Monolayer films at high surface pressures are well-ordered, and due to their 2D crystallinity they can act as sites of preferential nucleation. Recently it has been demonstrated that films at lower surface pressures can also be preferential nucleators, despite their decreased ordering. In this study we show that identifying the factors which can reduce the interfacial tension is vital to understanding the varied mechanisms through which nucleation beneath monolayer films can occur. In particular, the preferential nucleation that is observed at low to medium surface pressures is explained by the compressible film rearranging so as to minimize the lattice mismatch with the nucleating crystal face, thereby reducing the interfacial tension of the system. We introduce a more quantitative approach in this paper to gain a greater insight into this phenomenon. The nucleating species must be adsorbed upon the film as a prerequisite for nucleation. We demonstrate that the extent of this adsorption may be modeled using the appropriate Pi-A curves and an equation derived from the Gibbs and Langmuir adsorption isotherms. This approach also allows values for the adsorption energy and interfacial tension for 100% adsorption to be estimated.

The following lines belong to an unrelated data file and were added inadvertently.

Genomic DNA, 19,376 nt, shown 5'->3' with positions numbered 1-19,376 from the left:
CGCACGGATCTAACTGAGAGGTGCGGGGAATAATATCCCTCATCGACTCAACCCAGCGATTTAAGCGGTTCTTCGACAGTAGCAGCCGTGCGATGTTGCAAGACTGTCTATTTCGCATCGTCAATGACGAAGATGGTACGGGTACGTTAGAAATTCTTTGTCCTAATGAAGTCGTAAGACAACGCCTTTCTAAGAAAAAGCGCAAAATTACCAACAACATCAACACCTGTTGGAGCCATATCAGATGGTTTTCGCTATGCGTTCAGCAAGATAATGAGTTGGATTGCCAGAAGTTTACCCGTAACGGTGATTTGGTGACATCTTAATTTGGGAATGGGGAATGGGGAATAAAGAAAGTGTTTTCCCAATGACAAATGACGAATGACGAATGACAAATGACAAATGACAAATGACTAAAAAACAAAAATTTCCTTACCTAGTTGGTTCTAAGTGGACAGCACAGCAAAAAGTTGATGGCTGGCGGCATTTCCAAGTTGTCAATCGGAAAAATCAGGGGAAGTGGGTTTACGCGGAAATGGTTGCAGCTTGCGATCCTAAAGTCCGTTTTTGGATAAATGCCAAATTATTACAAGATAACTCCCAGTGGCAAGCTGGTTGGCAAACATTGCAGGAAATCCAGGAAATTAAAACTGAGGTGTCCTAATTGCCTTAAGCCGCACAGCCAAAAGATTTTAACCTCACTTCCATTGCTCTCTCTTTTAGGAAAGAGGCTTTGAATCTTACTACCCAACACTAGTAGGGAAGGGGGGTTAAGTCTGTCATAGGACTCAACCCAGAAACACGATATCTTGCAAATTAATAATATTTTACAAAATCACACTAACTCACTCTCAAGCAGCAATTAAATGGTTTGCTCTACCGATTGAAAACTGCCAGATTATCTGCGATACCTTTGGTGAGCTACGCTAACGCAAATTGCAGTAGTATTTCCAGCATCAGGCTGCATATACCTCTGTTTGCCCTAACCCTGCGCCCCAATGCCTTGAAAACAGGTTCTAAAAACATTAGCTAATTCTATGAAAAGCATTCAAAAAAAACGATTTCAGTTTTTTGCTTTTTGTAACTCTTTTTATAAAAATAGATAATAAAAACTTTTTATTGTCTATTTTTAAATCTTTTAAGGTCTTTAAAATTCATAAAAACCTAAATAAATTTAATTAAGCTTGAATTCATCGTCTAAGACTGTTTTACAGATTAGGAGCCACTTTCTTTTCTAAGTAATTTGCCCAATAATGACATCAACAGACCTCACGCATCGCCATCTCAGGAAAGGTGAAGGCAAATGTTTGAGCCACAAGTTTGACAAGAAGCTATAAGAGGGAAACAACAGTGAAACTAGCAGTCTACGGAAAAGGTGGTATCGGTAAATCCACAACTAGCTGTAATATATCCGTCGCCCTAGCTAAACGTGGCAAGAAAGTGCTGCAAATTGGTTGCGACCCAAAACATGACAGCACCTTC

|Number of pages||8|
|Publication status||Published - 24 Dec 1997|